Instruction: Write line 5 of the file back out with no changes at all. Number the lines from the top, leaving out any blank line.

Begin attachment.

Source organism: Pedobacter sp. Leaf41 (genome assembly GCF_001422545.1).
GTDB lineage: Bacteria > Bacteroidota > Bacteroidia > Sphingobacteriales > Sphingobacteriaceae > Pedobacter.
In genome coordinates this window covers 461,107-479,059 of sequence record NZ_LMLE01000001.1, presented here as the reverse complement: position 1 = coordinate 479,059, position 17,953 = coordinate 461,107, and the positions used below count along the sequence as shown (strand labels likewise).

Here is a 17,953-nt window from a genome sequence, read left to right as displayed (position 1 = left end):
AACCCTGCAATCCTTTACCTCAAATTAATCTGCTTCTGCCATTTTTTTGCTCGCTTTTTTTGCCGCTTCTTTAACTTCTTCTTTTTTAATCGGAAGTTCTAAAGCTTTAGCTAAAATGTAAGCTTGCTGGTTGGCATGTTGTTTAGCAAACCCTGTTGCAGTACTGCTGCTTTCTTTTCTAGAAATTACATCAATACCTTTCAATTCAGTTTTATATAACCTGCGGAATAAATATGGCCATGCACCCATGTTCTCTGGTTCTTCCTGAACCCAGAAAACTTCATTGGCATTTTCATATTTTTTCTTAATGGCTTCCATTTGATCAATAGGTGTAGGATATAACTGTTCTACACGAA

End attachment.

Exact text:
AACCCTGCAATCCTTTACCTCAAATTAATCTGCTTCTGCCATTTTTTTGCTCGCTTTTTTTGCCGCTTCTTTAACTTCTTCTTTTTTAATCGGAAGTTCTAAAGCTTTAGCTAAAATGTAAGCTTGCTGGTTGGCATGTTGTTTAGCAAACCCTGTTGCAGTACTGCTGCTTTCTTTTCTAGAAATTACATCAATACCTTTCAATTCAGTTTTATATAACCTGCGGAATAAATATGGCCATGCACCCATGTTCTCTGGTTCTTCCTGAACCCAGAAAACTTCATTGGCATTTTCATATTTTTTCTTAATGGCTTCCATTTGATCAATAGGTGTAGGATATAACTGTTCTACACGAA